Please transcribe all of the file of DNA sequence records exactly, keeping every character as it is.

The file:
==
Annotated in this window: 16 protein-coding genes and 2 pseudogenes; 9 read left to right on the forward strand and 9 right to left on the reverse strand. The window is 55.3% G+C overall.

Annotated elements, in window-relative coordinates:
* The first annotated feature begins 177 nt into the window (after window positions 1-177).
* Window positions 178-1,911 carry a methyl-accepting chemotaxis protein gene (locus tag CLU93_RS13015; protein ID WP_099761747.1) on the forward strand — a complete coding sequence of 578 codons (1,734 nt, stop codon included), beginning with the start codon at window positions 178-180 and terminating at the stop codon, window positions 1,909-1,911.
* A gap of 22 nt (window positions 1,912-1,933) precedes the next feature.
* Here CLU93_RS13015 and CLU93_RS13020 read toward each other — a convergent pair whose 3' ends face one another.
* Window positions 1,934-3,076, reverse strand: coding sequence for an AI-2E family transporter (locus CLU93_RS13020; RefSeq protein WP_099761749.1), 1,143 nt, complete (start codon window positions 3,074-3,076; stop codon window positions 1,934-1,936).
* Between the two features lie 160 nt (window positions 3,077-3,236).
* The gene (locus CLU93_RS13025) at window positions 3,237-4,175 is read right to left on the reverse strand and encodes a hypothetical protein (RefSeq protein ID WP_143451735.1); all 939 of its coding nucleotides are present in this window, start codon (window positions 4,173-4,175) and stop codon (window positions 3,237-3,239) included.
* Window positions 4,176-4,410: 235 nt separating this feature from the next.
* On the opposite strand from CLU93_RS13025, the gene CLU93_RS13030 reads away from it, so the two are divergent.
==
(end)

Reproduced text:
Annotated in this window: 16 protein-coding genes and 2 pseudogenes; 9 read left to right on the forward strand and 9 right to left on the reverse strand. The window is 55.3% G+C overall.

Annotated elements, in window-relative coordinates:
* The first annotated feature begins 177 nt into the window (after window positions 1-177).
* Window positions 178-1,911 carry a methyl-accepting chemotaxis protein gene (locus tag CLU93_RS13015; protein ID WP_099761747.1) on the forward strand — a complete coding sequence of 578 codons (1,734 nt, stop codon included), beginning with the start codon at window positions 178-180 and terminating at the stop codon, window positions 1,909-1,911.
* A gap of 22 nt (window positions 1,912-1,933) precedes the next feature.
* Here CLU93_RS13015 and CLU93_RS13020 read toward each other — a convergent pair whose 3' ends face one another.
* Window positions 1,934-3,076, reverse strand: coding sequence for an AI-2E family transporter (locus CLU93_RS13020; RefSeq protein WP_099761749.1), 1,143 nt, complete (start codon window positions 3,074-3,076; stop codon window positions 1,934-1,936).
* Between the two features lie 160 nt (window positions 3,077-3,236).
* The gene (locus CLU93_RS13025) at window positions 3,237-4,175 is read right to left on the reverse strand and encodes a hypothetical protein (RefSeq protein ID WP_143451735.1); all 939 of its coding nucleotides are present in this window, start codon (window positions 4,173-4,175) and stop codon (window positions 3,237-3,239) included.
* Window positions 4,176-4,410: 235 nt separating this feature from the next.
* On the opposite strand from CLU93_RS13025, the gene CLU93_RS13030 reads away from it, so the two are divergent.